“Dress code is Scav Tie, by which we mean wear whatever the f*** you want but probably your team t-shirt tbh [to be honest],” read the wedding invitation that kicked off the 2015 Scavenger Hunt List.
For four frenzied days of each spring, the world’s largest scavenger hunt captivates students and alumni across the University of Chicago campus and around the world. A venerated tradition since 1987, Scav perplexes, challenges, and inspires participants with its lengthy list of items to find, build, perform, write, program, draw, eat, design, paint, and win. For some, the results of the hunt manifest themselves well beyond the announcement of its winners, and participation continues long after graduation. UChicago alumni Emily Pelka and Christian Kammerer tied the knot while honoring their ties to Scav at their wedding Friday night in Rockefeller Chapel. Eleven of the list’s 343 items were linked to the matrimonial affair.
“I remember the moment during Captain’s breakfast where the judges announced something to the effect of ‘oh, and by the way, if it wasn’t clear, this is a real wedding. Like people are actually getting married.’ That’s when I had a mini ‘excuse me, what did you just say?’ moment,” said Sam Levine, a captain of the Max Palevsky team.
Kammerer, the “Scavvengroom,” has participated in sixteen consecutive Scav Hunts, and Pelka, the “Scavvenbride,” was an active dorm team member for her four years at UChicago, with some additional emerita contributions.
“The Scavenger Hunt represents the best the University of Chicago has to offer: getting groups of incredibly smart, hard-working people together to have fun creating and exploring, if only for four days a year,” Kammerer said. “The friendships forged through this event far outlast Scav itself.”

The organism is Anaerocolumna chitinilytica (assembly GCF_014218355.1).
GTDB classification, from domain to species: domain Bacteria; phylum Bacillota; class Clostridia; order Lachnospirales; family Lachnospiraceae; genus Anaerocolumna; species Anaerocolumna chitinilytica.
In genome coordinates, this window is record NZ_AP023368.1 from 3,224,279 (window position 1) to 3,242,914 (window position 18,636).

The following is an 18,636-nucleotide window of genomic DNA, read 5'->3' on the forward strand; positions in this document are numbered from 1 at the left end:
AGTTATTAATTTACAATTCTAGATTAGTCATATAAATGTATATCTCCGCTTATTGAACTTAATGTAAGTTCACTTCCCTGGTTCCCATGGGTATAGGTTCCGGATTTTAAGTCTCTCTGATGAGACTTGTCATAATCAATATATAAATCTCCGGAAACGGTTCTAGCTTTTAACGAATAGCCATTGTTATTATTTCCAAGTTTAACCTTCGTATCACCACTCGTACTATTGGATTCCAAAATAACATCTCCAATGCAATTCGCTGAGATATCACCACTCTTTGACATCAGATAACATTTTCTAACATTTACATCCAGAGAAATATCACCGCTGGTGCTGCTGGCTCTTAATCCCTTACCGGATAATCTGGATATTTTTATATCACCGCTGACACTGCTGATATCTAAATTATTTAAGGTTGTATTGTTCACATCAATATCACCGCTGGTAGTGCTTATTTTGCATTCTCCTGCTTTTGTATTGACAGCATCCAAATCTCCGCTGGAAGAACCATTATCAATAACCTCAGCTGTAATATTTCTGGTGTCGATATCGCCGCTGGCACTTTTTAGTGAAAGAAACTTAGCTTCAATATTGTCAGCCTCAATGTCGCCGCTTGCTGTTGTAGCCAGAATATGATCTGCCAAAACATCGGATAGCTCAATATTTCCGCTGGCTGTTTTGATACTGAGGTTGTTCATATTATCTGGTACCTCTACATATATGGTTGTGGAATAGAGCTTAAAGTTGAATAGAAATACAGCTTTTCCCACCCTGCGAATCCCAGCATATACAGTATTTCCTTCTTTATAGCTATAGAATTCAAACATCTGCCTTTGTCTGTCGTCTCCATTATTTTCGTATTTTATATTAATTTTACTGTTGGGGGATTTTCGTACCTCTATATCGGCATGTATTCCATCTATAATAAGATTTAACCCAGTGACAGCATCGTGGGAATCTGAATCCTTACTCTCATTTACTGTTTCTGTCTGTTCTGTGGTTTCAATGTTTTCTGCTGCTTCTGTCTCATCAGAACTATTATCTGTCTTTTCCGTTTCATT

In their wedding announcement video, Kammerer and Pelka reflect on their longstanding involvement with Scav, and how the event helped bring them together. The video concludes with a request that they be joined “as they try to complete their greatest item yet…” The couple delivers the announcement in rap form, and reiterates that “this is not a joke.”
The wedding-related Scav Hunt items included cake baking, hymn singing, and pig-shaped-cufflink making. “Construct a small Velociraptor made of tin cans, to pursue the ‘Just Married’-mobile,” instructed another item.
Teams were awarded points for dressing as torch-bearing Vikings to lead the couple to their chariot, showering the couple with diced vegetables as they exited the chapel, and reciting passages about love from a fantasy or science fiction novel or film.
“Of course,” read the last of the eleven items, “no wedding would be complete without the traditional crowdsurf down the aisle.”
“The wedding was amazing,” Head scav judge Emily Tixier said. “At times hilarious, due to Scav weirdness, but also really touching because it was a legitimate wedding between two people for whom Scav is so important…. It was all amazing to watch, and I definitely saw a lot of tears from the judges’ section of Rockefeller.”
“It was incredible that they felt so strongly about Scav to incorporate it into their wedding day,” said Medha Biswas (A.B. ‘16), another team captain. “Lots of jokes and fun and they were probably the only couple to leave Rockefeller Chapel by crowd-surfing down the aisle.”
Regarding this unique mode of departure atop the hands of cheering Scavvenwedding attendees, Kammerer commented, “I thank each and every person there that neither my wife nor I was dropped for even a moment. It was both exhilarating and terrifying.”
As for the groom’s personal highlight: “I believe I am required by marital law to state that it is when I kissed my bride,” Kammerer said. “However, I will also say that some of the readings and performances were unexpectedly touching, considering their origins in sometimes disreputable genre fare.”
“I can’t imagine the happiest day of my life not having been during Scav Hunt,” he concluded.